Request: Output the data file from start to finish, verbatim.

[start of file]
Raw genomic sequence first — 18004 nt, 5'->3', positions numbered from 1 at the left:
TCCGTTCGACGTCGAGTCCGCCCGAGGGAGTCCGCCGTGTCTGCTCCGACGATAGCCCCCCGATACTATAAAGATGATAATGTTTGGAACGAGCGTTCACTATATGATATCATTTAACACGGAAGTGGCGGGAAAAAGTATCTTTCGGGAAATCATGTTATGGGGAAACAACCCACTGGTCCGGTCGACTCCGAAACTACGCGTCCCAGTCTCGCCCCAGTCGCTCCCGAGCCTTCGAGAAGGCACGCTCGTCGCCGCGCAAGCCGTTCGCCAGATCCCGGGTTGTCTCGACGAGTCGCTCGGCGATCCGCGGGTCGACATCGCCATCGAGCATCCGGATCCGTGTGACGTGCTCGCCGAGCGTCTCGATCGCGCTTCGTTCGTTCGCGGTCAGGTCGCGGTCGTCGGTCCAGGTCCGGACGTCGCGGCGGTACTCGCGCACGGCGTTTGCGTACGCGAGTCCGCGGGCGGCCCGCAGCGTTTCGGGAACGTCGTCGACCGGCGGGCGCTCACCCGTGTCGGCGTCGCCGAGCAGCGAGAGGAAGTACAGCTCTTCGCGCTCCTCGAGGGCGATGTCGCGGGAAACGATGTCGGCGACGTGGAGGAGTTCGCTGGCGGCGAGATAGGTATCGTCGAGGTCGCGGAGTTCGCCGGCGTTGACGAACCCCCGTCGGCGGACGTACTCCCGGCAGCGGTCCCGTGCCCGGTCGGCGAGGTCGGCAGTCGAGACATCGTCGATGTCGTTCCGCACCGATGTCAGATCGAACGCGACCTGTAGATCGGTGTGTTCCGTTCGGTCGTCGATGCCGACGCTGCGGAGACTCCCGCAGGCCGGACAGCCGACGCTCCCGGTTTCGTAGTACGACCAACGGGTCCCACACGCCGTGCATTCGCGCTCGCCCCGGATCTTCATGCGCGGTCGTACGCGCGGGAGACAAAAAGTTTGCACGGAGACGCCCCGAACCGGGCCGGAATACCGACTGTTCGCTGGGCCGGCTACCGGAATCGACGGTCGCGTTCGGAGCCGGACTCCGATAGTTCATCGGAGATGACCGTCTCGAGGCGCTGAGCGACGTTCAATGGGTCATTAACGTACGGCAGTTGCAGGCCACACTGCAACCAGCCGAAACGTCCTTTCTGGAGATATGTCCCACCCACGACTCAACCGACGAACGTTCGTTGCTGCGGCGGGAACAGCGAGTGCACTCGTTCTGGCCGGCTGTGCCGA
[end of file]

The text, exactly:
Raw genomic sequence first — 18004 nt, 5'->3', positions numbered from 1 at the left:
TCCGTTCGACGTCGAGTCCGCCCGAGGGAGTCCGCCGTGTCTGCTCCGACGATAGCCCCCCGATACTATAAAGATGATAATGTTTGGAACGAGCGTTCACTATATGATATCATTTAACACGGAAGTGGCGGGAAAAAGTATCTTTCGGGAAATCATGTTATGGGGAAACAACCCACTGGTCCGGTCGACTCCGAAACTACGCGTCCCAGTCTCGCCCCAGTCGCTCCCGAGCCTTCGAGAAGGCACGCTCGTCGCCGCGCAAGCCGTTCGCCAGATCCCGGGTTGTCTCGACGAGTCGCTCGGCGATCCGCGGGTCGACATCGCCATCGAGCATCCGGATCCGTGTGACGTGCTCGCCGAGCGTCTCGATCGCGCTTCGTTCGTTCGCGGTCAGGTCGCGGTCGTCGGTCCAGGTCCGGACGTCGCGGCGGTACTCGCGCACGGCGTTTGCGTACGCGAGTCCGCGGGCGGCCCGCAGCGTTTCGGGAACGTCGTCGACCGGCGGGCGCTCACCCGTGTCGGCGTCGCCGAGCAGCGAGAGGAAGTACAGCTCTTCGCGCTCCTCGAGGGCGATGTCGCGGGAAACGATGTCGGCGACGTGGAGGAGTTCGCTGGCGGCGAGATAGGTATCGTCGAGGTCGCGGAGTTCGCCGGCGTTGACGAACCCCCGTCGGCGGACGTACTCCCGGCAGCGGTCCCGTGCCCGGTCGGCGAGGTCGGCAGTCGAGACATCGTCGATGTCGTTCCGCACCGATGTCAGATCGAACGCGACCTGTAGATCGGTGTGTTCCGTTCGGTCGTCGATGCCGACGCTGCGGAGACTCCCGCAGGCCGGACAGCCGACGCTCCCGGTTTCGTAGTACGACCAACGGGTCCCACACGCCGTGCATTCGCGCTCGCCCCGGATCTTCATGCGCGGTCGTACGCGCGGGAGACAAAAAGTTTGCACGGAGACGCCCCGAACCGGGCCGGAATACCGACTGTTCGCTGGGCCGGCTACCGGAATCGACGGTCGCGTTCGGAGCCGGACTCCGATAGTTCATCGGAGATGACCGTCTCGAGGCGCTGAGCGACGTTCAATGGGTCATTAACGTACGGCAGTTGCAGGCCACACTGCAACCAGCCGAAACGTCCTTTCTGGAGATATGTCCCACCCACGACTCAACCGACGAACGTTCGTTGCTGCGGCGGGAACAGCGAGTGCACTCGTTCTGGCCGGCTGTGCCGA